Six weeks later — with the Chiefs fresh off a Thursday night win over the Broncos that ended a two-game losing streak — Mathieu took the “landlord” gimmick a step further on Twitter, thrusting the title upon himself.

“I think ultimately, they brought me here to kind of be that guy, right?” Mathieu told Yahoo Sports. “Obviously, you don’t really like to rush nicknames … but I just felt like that was my position, that was the title Veach gave me during the first conversation we had. He didn’t say ‘Landlord,’ but he made me feel like hey, this is gonna be my ship to run, and that’s kinda where that comes from.”

All of which explains why Mathieu has used the nickname on Twitter nearly 20 times since that Denver game, compared to “Honey Badger” just twice.

Mathieu doesn’t dislike the “Honey Badger” nickname — he still responds to it — but the new one is a better fit for where he is now in life.

“I feel like the Honey Badger was a splash-play guy, he just took the ball from people,” Mathieu said. “I feel like the Landlord, he governs the entire field. Like, it’s not so much about him reacting, it’s about him understanding what’s really going on. I feel like landlords understand that, and their tenants don’t always know how the building is built ... but the landlord does.”

Mathieu is playing the best football of his life

Mathieu finished first on the team in pass deflections (12) and interceptions (four), and third on the team in tackles (75). He made it easy for the nickname to take hold among teammates and Chiefs fans alike. 

For his efforts, Mathieu earned first-team All-Pro honors for the second time in his seven-year career, and he is convinced he’s playing the best football of his life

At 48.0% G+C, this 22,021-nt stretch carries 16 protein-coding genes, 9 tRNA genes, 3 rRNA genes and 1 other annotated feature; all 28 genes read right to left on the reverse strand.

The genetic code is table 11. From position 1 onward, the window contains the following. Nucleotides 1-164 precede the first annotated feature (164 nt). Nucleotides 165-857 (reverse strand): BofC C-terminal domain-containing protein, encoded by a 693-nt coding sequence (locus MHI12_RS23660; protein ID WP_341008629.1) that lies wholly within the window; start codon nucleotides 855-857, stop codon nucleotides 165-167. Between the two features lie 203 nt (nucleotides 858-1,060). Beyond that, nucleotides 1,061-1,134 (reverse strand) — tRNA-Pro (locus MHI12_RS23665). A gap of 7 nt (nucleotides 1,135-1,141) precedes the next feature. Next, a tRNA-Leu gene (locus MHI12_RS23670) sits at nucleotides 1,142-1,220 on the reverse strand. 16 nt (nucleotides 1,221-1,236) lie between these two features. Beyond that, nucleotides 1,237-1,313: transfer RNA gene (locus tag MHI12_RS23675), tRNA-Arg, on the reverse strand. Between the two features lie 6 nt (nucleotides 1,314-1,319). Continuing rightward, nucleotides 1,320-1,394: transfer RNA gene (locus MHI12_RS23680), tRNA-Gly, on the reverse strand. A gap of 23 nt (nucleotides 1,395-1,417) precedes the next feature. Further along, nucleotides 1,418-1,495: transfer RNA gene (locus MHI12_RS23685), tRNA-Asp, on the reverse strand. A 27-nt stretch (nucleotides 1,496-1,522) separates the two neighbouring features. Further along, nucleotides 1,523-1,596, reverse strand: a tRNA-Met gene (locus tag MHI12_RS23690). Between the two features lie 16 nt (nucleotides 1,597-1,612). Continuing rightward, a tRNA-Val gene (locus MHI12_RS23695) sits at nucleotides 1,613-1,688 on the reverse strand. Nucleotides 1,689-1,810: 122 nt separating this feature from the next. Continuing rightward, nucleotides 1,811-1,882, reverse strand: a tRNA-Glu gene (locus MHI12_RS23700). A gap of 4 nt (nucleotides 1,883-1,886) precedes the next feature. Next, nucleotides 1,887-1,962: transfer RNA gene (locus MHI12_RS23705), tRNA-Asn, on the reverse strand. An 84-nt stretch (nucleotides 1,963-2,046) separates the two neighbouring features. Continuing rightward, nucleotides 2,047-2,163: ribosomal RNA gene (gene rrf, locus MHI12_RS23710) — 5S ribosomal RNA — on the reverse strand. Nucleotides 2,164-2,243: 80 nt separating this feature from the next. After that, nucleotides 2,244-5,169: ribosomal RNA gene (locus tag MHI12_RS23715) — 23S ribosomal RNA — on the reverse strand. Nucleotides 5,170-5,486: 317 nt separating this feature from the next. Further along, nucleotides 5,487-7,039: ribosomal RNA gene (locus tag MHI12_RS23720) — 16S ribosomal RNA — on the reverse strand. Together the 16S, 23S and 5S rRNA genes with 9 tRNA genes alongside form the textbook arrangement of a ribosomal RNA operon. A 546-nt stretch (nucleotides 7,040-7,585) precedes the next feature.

“I may have made more splash plays, maybe, in the past,” Mathieu said, “but I feel like what I’m doing now, the guys I’m playing with, this is by far the best ball I’ve ever played. No doubt.”

Some of that also has to do with the way he has been deployed by defensive coordinator Steve Spagnuolo. Mathieu is utilized as a Troy Polamalu type, someone who will line up in multiple spots and is given the freedom to make plays with his instincts.

”I’m so grateful man that I got to be with Spags, and to have a coach that really believes in you,” Mathieu said. “[When they recruited me], they made it seem like I was gonna be doing everything I’m doing now, and that meant everything to me. It’s been a blessing, man, because it doesn’t happen like that all the time. Maybe some teams just [say whatever to] get you in ... but there’s been a lot of honesty here.”

Truthfulness that has helped cultivate a trust between player and coach that has allowed Mathieu to become a megaphone.

“There have been a number of times during the year where I have sat in my office and said, ‘I need to convey some message to these guys somehow, someway,’” Spagnuolo said. “Ultimately, what I normally do is I go to him and say, ‘Look, can you steer them a little bit this way.’ Usually, [he says] ‘I got it, Coach,’ and we roll.”

So when Mathieu was designated one of six team captains before the playoffs — the Chiefs are one of the few teams that wait all season before doing so — it was hardly a shock. Neither was the fact that even in the minutes immediately following the Chiefs’ win over Tennessee in the AFC championship game, a man now called “Landlord” didn’t seem satisfied with half payment on a season.